This December, I'm dedicating my blogs to the sometimes prickly issues associated with the holiday season at work. In this first post, you'll get a few ideas about workplace gift giving. Next, I'll talk about how to make the most of the holiday party. Finally, in my last post this month, I'll give you some things to think about as you head off for some rest over the holidays.
When done with the right intentions, giving and receiving gifts is a wonderful way to create or cement a connection between people. When lopsided, or over-done, it can quickly become a source of angst.
Here are a few tips for your workplace holiday gift giving:
- Don't feel obligated to give gifts to coworkers. Even if they give gifts to you, it remains a choice you make based on your relationship, your situation, and your finances.
- If you choose to give a gift, choose a gift that is meaningful and not expensive. You don't want to induce guilt or make someone feel obliged to reciprocate. Something small but tailored to your teammate says a lot about how you value them. One of my teammates got me my favorite tea and a mug last year and I think fondly of her every morning when I drink from it.
- Except in the closest of work friendships, avoid gifts that relate to personal style. If your boss never wears the orange and pink striped tie you gave him, you'll both feel awkward.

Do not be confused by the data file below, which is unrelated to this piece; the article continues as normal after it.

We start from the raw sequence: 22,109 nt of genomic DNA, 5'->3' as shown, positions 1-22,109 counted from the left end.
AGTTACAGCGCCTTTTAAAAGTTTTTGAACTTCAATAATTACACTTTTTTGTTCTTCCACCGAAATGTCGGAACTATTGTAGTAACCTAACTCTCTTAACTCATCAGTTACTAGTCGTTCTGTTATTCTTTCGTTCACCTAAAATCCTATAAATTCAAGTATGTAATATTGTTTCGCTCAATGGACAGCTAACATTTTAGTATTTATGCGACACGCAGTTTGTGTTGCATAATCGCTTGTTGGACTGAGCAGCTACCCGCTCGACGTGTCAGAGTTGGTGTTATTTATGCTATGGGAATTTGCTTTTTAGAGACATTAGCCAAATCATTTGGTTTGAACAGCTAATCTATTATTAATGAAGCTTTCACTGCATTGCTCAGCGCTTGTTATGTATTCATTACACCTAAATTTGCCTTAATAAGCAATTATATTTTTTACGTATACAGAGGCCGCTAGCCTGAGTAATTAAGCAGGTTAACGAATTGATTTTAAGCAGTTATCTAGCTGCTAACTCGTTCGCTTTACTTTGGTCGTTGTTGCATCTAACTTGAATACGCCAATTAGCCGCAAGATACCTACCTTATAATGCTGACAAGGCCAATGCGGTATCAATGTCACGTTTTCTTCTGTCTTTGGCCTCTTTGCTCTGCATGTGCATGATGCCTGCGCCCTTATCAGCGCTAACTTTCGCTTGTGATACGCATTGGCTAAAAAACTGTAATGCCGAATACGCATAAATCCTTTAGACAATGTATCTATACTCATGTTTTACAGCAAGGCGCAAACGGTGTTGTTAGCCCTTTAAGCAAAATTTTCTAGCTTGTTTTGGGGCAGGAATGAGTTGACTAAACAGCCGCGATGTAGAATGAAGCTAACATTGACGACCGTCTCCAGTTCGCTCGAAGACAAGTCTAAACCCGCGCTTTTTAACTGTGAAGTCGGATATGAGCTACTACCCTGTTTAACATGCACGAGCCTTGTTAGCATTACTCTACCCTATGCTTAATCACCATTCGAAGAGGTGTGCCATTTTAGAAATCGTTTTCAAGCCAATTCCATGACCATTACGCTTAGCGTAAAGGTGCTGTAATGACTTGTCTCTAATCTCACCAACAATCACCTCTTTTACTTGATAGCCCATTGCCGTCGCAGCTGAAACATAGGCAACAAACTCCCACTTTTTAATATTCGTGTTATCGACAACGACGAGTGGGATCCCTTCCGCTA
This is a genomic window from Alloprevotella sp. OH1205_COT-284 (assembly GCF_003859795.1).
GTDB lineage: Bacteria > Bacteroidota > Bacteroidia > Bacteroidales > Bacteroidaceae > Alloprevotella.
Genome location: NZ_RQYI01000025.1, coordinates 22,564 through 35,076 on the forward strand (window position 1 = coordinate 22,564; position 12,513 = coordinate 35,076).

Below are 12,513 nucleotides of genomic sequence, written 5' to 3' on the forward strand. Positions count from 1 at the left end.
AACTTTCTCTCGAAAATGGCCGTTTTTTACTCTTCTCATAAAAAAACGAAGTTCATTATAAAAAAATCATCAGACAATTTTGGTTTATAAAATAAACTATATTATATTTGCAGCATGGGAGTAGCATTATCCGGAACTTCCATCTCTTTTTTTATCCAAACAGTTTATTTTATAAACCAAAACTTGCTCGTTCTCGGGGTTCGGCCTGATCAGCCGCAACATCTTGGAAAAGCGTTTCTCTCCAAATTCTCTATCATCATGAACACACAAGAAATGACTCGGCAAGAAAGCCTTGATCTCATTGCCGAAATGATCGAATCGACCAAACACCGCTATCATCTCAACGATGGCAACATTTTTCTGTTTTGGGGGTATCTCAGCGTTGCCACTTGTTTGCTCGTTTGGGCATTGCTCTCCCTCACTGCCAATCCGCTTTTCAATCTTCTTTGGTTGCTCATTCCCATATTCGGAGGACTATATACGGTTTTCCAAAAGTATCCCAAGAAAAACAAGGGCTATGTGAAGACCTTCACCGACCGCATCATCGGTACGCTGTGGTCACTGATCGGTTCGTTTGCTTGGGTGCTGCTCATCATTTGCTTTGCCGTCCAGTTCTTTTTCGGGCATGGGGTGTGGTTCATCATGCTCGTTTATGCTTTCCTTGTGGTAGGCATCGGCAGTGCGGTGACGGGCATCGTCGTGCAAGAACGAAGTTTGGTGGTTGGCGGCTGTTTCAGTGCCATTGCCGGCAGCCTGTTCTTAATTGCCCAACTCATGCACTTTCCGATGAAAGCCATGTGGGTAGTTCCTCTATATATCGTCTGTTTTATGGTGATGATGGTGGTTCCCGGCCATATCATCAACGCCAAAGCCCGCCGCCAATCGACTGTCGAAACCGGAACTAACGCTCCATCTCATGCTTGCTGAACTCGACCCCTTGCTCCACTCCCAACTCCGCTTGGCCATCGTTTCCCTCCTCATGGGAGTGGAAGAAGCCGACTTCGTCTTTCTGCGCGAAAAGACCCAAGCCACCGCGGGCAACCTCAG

- If you want to do something for everyone without breaking the bank, try buying one big box of chocolates with a nice card for the team. In some places, you'll be able to order Edible Arrangements, a great bouquet of fruit that is beautiful and healthy and a great centerpiece for a team meeting.
- For the boss: if your boss is generous and supportive of you, it's entirely appropriate to give him/her a small gift. Understand that it might be difficult for the boss to give a gift to all direct reports, so only give because you sincerely want to say thank you.
- Any time you give a gift to a coworker (especially your boss), take the opportunity to write a card and share what you are grateful for. That will make the gift feel more authentic and more heartfelt.
- Accept appropriate (but not extravagant) gifts graciously. Don't be embarrassed, be grateful. Acknowledge the gift with a handwritten thank you note.
- If a gift is too large or somehow inappropriate, have the courage to say so. "This is a lovely gesture. It makes me uncomfortable that you spent so much."
If you're wondering how I approach holiday gift giving. Several years ago, when I was managing a large team, it became infeasible to give gifts to everyone. Instead, I started a tradition of making handmade cards with a personalized note to each of my teammates. These small but personal tokens are my way of showing my teammates how much they mean to me.